Meghan Markle may run away from the stifling and anachronistic royal family, according to an Australian critic.

Germaine Greer shared her thoughts about the Duchess of Sussex during a previous interview with the Australian program “60 Minutes.”

“It’s always nearly a question of the non-royal running for the hills just to get away from the whole thing. It’s horrible, it’s anachronistic,” she said.

Greer went on to say that Markle will bolt from the royal family and Prince Harry because she also did a similar thing with her first marriage to Trevor Engelson.

“I hope in a way that she’ll bolt but maybe she’ll take Harry with her,” she said.

However, Greer’s comments about the Duchess of Sussex did not sit well with royal commentator Angela Mollard. On the “Royals” podcast, she said that she doesn’t think Markle would bolt but she also cannot guarantee that Markle and Prince Harry’s marriage would last. Prince Harry, on the other hand, cannot bolt because he’s a member of the royal family.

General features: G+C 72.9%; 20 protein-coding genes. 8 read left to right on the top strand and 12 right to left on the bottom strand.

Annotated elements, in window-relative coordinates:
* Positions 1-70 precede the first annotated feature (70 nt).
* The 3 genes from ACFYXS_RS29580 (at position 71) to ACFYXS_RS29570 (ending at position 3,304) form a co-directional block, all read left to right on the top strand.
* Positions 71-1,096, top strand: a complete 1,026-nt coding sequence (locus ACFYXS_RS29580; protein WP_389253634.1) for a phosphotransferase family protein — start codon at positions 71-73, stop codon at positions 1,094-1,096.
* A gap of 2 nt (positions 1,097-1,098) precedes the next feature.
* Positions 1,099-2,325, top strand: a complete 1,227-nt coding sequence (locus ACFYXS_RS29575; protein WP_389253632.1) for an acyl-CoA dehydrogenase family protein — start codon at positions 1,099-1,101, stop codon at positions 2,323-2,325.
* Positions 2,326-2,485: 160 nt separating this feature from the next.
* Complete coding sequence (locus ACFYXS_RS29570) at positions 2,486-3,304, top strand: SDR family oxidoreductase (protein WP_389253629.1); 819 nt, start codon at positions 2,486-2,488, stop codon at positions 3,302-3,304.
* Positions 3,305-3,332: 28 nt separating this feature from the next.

After all, the royal couple comes from two different backgrounds and they also tied the knot shortly after they started dating. Markle has also been given a lot of freedom in her life to do what she wants to do and this changed drastically ever since she started dating Prince Harry.

Mollard also stressed the fact that royal life doesn’t come for free because it’s an obligation and a duty. As such, some people could find it to be incredibly boring. In order for the couple’s marriage to last, Markle and Prince Harry need to communicate with each other.

According to Mollard, they also need to turn inwards to one another rather than outwards.

Markle and Prince Harry tied the knot on May 19, 2018, at St. George’s Chapel in Windsor Castle. Before they celebrate their first wedding anniversary, Markle and Prince Harry will first welcome their baby this month.

Prince Harry, Meghan Markle
Prince Harry and Meghan Markle could bolt from each other and the royal family, claims an Australian critic. Pictured: Prince Harry, Markle lay floral tributes at New Zealand House on March 19, 2019 in London, England. Getty Images/Ian Vogler-WPA Pool